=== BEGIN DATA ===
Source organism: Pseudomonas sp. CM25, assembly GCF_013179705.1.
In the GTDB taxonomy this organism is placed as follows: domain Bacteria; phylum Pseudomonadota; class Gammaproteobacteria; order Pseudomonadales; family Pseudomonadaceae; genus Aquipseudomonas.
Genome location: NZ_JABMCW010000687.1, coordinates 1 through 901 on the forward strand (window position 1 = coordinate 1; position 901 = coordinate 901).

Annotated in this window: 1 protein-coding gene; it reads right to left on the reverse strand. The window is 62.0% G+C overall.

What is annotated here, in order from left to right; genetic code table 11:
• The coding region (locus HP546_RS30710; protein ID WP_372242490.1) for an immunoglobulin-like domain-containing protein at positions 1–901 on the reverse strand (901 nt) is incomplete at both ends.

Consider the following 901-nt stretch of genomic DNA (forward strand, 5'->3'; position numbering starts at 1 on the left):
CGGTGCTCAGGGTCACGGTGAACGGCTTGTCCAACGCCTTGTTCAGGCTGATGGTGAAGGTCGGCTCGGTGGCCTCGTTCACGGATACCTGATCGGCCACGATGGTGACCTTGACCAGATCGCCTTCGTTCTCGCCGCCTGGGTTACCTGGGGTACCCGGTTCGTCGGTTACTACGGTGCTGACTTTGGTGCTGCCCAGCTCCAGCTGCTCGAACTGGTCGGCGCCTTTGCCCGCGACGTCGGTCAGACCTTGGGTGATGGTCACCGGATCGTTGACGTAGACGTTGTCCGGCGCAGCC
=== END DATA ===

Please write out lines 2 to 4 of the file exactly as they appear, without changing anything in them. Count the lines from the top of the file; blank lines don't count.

In the GTDB taxonomy this organism is placed as follows: domain Bacteria; phylum Pseudomonadota; class Gammaproteobacteria; order Pseudomonadales; family Pseudomonadaceae; genus Aquipseudomonas.
Genome location: NZ_JABMCW010000687.1, coordinates 1 through 901 on the forward strand (window position 1 = coordinate 1; position 901 = coordinate 901).

Annotated in this window: 1 protein-coding gene; it reads right to left on the reverse strand. The window is 62.0% G+C overall.